Continuing directly after the end of the first season, Ozark Season 2 examines the consequences of that story for everyone concerned. Happy families FTW.
Note: this review of Ozark Season 2 is based on the three episodes we were provided for review, and may be updated following the season’s official air date.
I was a bit late to the party with Ozark, but when I started watching the first season a few months ago, it was very difficult to stop. The characters were very believable and the situations they found themselves in led to a very intelligent plot with many unpredictable and exciting elements.
I’ll assume you’ve seen Ozark Season 1, so won’t fill you in on the complete story so far; but if you haven’t seen it, close this review, get yourself a flask of coffee and a takeaway menu and open Netflix. Brief spoilers will follow.
For those of you who watched it a few months ago or more though, a quick recap might be handy: Marty Byrde (Jason Bateman) turned out to be so effective at what he was doing for the Mexican mob that they won’t let him stop. He came up with a perfect scheme, introduced his Mexican contact Del to the local opium farmers (Peter Mullan and Lisa Emery) to get the scheme started, and that introduction fell through, violently. On the plus side, his family was reunited.
In a nutshell, the scheme was to open a new casino to provide an easy money-laundering front, and for the cartel to distribute the Snells’ heroin. But now that Del is no more, a rethink is in order; not to mention a thorough risk analysis. Ozark Season 2 follows all three families that we got to know last time – Byrdes, Snells and Langmores – as they navigate their various paradigm shifts. Ruth Langmore (Julia Garner) is developing some acumen as Marty’s deputy (“You wanted more responsibility: this is what it looks like.”); but her domestic situation is even more complicated than both the others put together.
You’ll be very pleased to hear that whichever character you loved most in Ozark Season 1, you’ll meet them again; perhaps not straight away, but you will meet them. My favourite was sometimes Ruth (I must track down and watch We Are What We Are again sometime), and sometimes the grouchy and outspoken Darleen, both of whom are still as important – and mouthy – as they were before, right from the start. And just wait until you see who turns up again a little later, that you had just about forgotten.
We are also introduced to three new major characters, one by one. Janet McTeer plays an impressively cold lawyer, representing the cartel’s interests in the casino plans and concerns about Del’s absence. Cade Langmore (Trevor Lo) is ready to be paroled from prison, or at least he likes to behave as though he’s ready. And then there’s Charles Wilkes, a mysterious local landowner with immense political influence.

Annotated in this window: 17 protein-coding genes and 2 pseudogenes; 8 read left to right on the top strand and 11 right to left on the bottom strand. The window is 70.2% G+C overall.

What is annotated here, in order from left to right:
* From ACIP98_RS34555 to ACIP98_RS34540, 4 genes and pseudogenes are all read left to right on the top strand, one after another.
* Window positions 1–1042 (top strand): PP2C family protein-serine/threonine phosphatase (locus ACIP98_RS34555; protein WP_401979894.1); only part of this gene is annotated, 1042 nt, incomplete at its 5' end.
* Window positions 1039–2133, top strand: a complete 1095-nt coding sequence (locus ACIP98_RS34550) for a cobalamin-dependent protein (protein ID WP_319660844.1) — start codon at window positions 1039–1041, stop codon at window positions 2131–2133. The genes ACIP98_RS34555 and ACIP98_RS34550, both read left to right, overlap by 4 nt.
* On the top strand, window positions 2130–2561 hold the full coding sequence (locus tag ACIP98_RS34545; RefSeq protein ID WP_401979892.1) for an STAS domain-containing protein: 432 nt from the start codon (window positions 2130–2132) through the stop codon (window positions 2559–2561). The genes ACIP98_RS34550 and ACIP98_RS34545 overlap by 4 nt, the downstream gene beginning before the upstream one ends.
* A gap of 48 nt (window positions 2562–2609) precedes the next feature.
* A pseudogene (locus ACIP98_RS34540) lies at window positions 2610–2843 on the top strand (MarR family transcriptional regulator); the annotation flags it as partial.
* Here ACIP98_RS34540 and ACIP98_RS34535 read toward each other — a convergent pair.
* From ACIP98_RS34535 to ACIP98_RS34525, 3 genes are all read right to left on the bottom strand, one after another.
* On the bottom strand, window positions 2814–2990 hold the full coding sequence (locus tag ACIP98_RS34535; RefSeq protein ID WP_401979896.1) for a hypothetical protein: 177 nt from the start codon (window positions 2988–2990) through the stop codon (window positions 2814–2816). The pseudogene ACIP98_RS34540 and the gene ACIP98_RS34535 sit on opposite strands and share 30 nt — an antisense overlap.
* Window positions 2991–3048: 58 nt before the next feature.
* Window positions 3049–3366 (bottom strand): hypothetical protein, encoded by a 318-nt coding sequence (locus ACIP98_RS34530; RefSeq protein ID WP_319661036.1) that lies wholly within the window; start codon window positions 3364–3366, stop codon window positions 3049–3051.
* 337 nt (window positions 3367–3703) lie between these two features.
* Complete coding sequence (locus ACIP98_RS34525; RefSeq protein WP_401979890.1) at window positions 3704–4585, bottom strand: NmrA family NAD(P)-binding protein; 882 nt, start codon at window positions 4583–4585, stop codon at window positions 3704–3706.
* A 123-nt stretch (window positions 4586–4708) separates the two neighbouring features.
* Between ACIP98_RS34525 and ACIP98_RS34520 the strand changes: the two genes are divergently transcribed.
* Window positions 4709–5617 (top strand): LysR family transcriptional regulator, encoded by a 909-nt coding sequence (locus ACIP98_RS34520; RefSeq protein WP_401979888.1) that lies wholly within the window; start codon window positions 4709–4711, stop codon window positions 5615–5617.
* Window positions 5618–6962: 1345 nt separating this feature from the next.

Ozark‘s sharp dialogue and the careful, unhurried pace of the series is just the same as in Season 1. We still have some tense moments contrasting with casual wit and occasional flashbacks. Jason Bateman is still firmly at the helm. There was such a seamless continuation from the end of Season 1 that I was tempted for a while to just refer to our earlier review and add, “what she said, and more.” More money to be laundered, more risks, more ripples in the lovely rural pond. The ripples spread very wide – wider than anyone can see at their source – and with this comes the inevitable escalation.
Apparently, Bateman has said:
[It’s a sequel], as opposed to a second season… The second year is not a completely new story, but it is another single beginning, middle, and end.
I can understand that: a second season (which is how Netflix is promoting it, as it happens) would imply there could be more, indefinitely. You cannot watch this without seeing Season 1 first, where the characters are introduced and the scene is firmly set. But assuming you have seen Season 1, you will love the way the story expands, now the characters have found their feet with style.
That’s pretty much how I felt about John Wick 2. And this is five times bigger.
Alix has been writing for Ready Steady Cut since November 2017. They cover a wide variety, including genre festivals, and especially appreciates wit and representation on screen.